Workaround for Media Center Black Screen of Death

I’ve come up with somewhat of a workaround for the Media Center Black Screen of Death as discussed here:

My current solution, until either Microsoft or ATI comes up with a fix, is to attach a “task” to one of the events that the ATI drivers log in the system event log. All the task does kill the Media Center process when the ATI driver logs that the video device is no longer connected. Since Media Center is no longer running when the television is turned on, the Black Screen of Death doesn’t appear.

First download this zip package, which contains two files: (1.52 kb) 

And extract the files to some temporary location.

Next you need to make sure your ATI driver is properly logging events. I’ve only tested this with the driver that ships on the Windows 7 DVD, which is version 8.632.1.2000 and this version seems to have event logging enabled by default. If you’re using a different version, double click on the “EnableATILogging.reg” file that you extracted to import the registry entries into your system’s registry.

At this point you might want to test to make sure the ATI driver is properly logging events so go ahead and reboot, run Media Center, play a video and then turn off your television while the video is playing. Wait 10 seconds or so, turn the TV on, close out Media Center using your favorite method of keyboard or mouse hackery and then load up the Windows Event Viewer by hitting the Start button and typing “event viewer” into the search area. Click on the arrow next to Windows Logs to expand the Windows Logs branch and finally click on System.

The event Source you are looking for is “atikmdag” and the Event ID is “43029”. There should be four of them near the top of the log but if you’re having trouble finding one, in the right column is an Action called “Find…”. Click on that and type in “display is not active”. If no events were found, something is wrong. Either the registry key wasn’t imported properly or the ATI driver on your system isn’t logging properly. You can try re-importing the key and rebooting and repeating the previous steps to generate log messages but if you’re still not seeing Source “atikmdag” with Event ID “43029” messages then give up now because this workaround requires the ATI driver to be logging properly.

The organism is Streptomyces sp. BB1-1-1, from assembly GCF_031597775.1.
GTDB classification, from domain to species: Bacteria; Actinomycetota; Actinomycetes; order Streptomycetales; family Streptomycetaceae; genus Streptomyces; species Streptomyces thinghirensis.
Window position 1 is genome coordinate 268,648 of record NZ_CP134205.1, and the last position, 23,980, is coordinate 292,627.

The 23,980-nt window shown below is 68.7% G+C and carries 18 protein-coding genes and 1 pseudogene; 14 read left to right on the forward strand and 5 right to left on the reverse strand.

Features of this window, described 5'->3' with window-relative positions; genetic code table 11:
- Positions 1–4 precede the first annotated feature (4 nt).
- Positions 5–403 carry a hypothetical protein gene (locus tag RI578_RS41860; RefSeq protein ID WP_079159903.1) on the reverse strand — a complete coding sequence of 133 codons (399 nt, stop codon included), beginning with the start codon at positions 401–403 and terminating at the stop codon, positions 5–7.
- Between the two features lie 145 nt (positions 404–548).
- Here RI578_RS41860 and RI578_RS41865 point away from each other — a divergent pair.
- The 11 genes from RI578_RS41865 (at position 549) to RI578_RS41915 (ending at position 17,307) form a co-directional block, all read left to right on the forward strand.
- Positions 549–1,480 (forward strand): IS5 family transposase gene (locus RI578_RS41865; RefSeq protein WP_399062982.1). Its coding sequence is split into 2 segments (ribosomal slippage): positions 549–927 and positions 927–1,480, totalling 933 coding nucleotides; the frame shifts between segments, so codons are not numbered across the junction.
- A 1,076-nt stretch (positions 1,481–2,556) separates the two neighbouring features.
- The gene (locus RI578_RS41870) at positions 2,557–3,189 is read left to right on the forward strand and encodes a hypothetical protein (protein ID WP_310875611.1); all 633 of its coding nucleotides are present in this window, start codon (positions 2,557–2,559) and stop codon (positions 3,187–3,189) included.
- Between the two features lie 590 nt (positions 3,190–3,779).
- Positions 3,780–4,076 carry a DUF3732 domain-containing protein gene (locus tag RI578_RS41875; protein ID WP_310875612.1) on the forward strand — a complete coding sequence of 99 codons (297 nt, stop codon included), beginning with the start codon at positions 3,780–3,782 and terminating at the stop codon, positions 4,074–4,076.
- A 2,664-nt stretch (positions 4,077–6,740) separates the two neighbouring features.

The final step is to attach a custom task to the 43029 event so hit Start and type in “Task Scheduler” to bring up the Windows Task Scheduler. In the Action column on the right, click on “Import Task…” and then navigate to the temporary folder where you extracted “System_atikmdag_43029.xml”. Select that file and click on Open. This will import the Task I exported from my Media Center machine into your machine. The next dialog box will let you customize the task and the only thing you should have to change is the user account that the task runs under. In the “General” tab, click on “Change User or Group…” and type in the username of the user that Media Center runs as. Generally this will be the user you’re logged in as to complete this workaround. Finally click on “OK” to complete the importing of the Task and then reboot your machine just to make sure all the changes took hold.

Although this workaround does effectively let you enjoy Media Center using only remotes, since there is no event logged when the display becomes available again, you have to run Media Center manually each time the television is turned on. This isn’t much of an issue since you can just push the Start button on your Media Center remote, but it’s better than digging out a keyboard and/or mouse and manually trying to figure out how to close Media Center. Seeing the Windows desktop each time the television is turned on doesn’t have a very set-top-boxy feeling so I’m still actively searching for a solution to run Media Center when the display becomes available.

One possible solution for starting Media Center could revolve around “sleep mode”. If the user always wakes the computer up from sleep when they turn the television on, a task attached to the log message generated when the computer resumes could be set to run Media Center. The current issue I’m having, however, is with “Away Mode”. If Media Center is currently recording something and the user pushes the power button on the remote, the computer won’t go into sleep mode, instead it goes into away mode. Away mode isn’t a real sleep mode, the computer just turns off the video giving the user the illusion that the “box” has been turned off or put to sleep. Unlike, sleep, exiting away mode has logs no event so there’s nothing to attach a task to.

Ironically turning the television on triggers “device disconnected/connected” sounds in Windows but doesn’t seem to generate any type of “video device connected” logs anywhere in “Windows Logs” or “Applications and Services Logs”. Applications and Services Logs even has a category for “Hardware”, which is suspiciously empty. And despite “Microsoft\Windows” having like a zillion subcategories, I wasn’t able to find a single event that could be used as a reliable way of running Media Center when the television is turned on. Also, ironically, despite having an EnergyStar logo and unlike a normal computer monitor, the television here doesn’t go into standby mode when the HDMI signal is removed. Instead it just shows a scary blue screen.

Anyway, hopefully this half-of-a-solution will help some of you get back to enjoying Media Center without spending money on extra hardware to fix this issue. Meanwhile, let’s keep bugging ATI and Microsoft to get out a fix for this because it seems like it should be something that’s simple to fix, just remove any code that puts of a black overlay in front of Media Center! Why there’s even code to do something like this is beyond me.

Add comment

  Country flag

  • Comment
  • Preview